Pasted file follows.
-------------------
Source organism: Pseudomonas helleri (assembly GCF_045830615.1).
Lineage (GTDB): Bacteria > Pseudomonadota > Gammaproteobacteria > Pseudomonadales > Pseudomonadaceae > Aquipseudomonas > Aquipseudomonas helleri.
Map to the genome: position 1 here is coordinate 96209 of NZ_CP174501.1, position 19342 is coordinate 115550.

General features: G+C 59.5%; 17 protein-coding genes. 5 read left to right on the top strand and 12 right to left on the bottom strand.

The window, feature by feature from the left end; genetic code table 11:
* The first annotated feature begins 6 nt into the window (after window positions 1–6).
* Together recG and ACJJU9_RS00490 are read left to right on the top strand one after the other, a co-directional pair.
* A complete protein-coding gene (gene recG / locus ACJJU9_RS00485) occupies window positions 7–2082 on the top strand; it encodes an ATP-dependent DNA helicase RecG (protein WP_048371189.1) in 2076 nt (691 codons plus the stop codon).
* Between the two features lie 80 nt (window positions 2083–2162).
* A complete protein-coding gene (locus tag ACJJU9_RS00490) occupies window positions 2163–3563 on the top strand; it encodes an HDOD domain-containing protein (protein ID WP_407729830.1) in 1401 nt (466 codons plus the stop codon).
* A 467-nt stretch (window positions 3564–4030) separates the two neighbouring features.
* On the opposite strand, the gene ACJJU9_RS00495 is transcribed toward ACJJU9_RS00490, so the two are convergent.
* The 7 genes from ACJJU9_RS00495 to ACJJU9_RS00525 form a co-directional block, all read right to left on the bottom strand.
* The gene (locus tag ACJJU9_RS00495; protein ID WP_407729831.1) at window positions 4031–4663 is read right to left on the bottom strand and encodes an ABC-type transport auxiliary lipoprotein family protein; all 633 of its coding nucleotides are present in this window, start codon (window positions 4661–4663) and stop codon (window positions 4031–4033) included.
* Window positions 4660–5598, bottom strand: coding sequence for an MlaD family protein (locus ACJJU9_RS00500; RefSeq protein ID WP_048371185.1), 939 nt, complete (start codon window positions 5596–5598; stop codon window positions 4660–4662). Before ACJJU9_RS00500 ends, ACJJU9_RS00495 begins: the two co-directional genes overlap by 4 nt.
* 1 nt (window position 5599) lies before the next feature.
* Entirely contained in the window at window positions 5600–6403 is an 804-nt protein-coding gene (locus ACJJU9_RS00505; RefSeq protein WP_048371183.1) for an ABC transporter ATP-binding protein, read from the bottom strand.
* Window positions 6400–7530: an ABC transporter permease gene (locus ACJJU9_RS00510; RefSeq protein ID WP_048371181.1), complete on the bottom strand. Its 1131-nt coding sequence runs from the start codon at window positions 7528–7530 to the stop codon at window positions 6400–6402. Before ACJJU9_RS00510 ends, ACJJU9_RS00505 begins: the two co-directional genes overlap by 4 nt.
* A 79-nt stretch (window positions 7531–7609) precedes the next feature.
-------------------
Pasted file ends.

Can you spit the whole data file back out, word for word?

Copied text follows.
Source organism: Pseudomonas helleri (assembly GCF_045830615.1).
Lineage (GTDB): Bacteria > Pseudomonadota > Gammaproteobacteria > Pseudomonadales > Pseudomonadaceae > Aquipseudomonas > Aquipseudomonas helleri.
Map to the genome: position 1 here is coordinate 96209 of NZ_CP174501.1, position 19342 is coordinate 115550.

General features: G+C 59.5%; 17 protein-coding genes. 5 read left to right on the top strand and 12 right to left on the bottom strand.

The window, feature by feature from the left end; genetic code table 11:
* The first annotated feature begins 6 nt into the window (after window positions 1–6).
* Together recG and ACJJU9_RS00490 are read left to right on the top strand one after the other, a co-directional pair.
* A complete protein-coding gene (gene recG / locus ACJJU9_RS00485) occupies window positions 7–2082 on the top strand; it encodes an ATP-dependent DNA helicase RecG (protein WP_048371189.1) in 2076 nt (691 codons plus the stop codon).
* Between the two features lie 80 nt (window positions 2083–2162).
* A complete protein-coding gene (locus tag ACJJU9_RS00490) occupies window positions 2163–3563 on the top strand; it encodes an HDOD domain-containing protein (protein ID WP_407729830.1) in 1401 nt (466 codons plus the stop codon).
* A 467-nt stretch (window positions 3564–4030) separates the two neighbouring features.
* On the opposite strand, the gene ACJJU9_RS00495 is transcribed toward ACJJU9_RS00490, so the two are convergent.
* The 7 genes from ACJJU9_RS00495 to ACJJU9_RS00525 form a co-directional block, all read right to left on the bottom strand.
* The gene (locus tag ACJJU9_RS00495; protein ID WP_407729831.1) at window positions 4031–4663 is read right to left on the bottom strand and encodes an ABC-type transport auxiliary lipoprotein family protein; all 633 of its coding nucleotides are present in this window, start codon (window positions 4661–4663) and stop codon (window positions 4031–4033) included.
* Window positions 4660–5598, bottom strand: coding sequence for an MlaD family protein (locus ACJJU9_RS00500; RefSeq protein ID WP_048371185.1), 939 nt, complete (start codon window positions 5596–5598; stop codon window positions 4660–4662). Before ACJJU9_RS00500 ends, ACJJU9_RS00495 begins: the two co-directional genes overlap by 4 nt.
* 1 nt (window position 5599) lies before the next feature.
* Entirely contained in the window at window positions 5600–6403 is an 804-nt protein-coding gene (locus ACJJU9_RS00505; RefSeq protein WP_048371183.1) for an ABC transporter ATP-binding protein, read from the bottom strand.
* Window positions 6400–7530: an ABC transporter permease gene (locus ACJJU9_RS00510; RefSeq protein ID WP_048371181.1), complete on the bottom strand. Its 1131-nt coding sequence runs from the start codon at window positions 7528–7530 to the stop codon at window positions 6400–6402. Before ACJJU9_RS00510 ends, ACJJU9_RS00505 begins: the two co-directional genes overlap by 4 nt.
* A 79-nt stretch (window positions 7531–7609) precedes the next feature.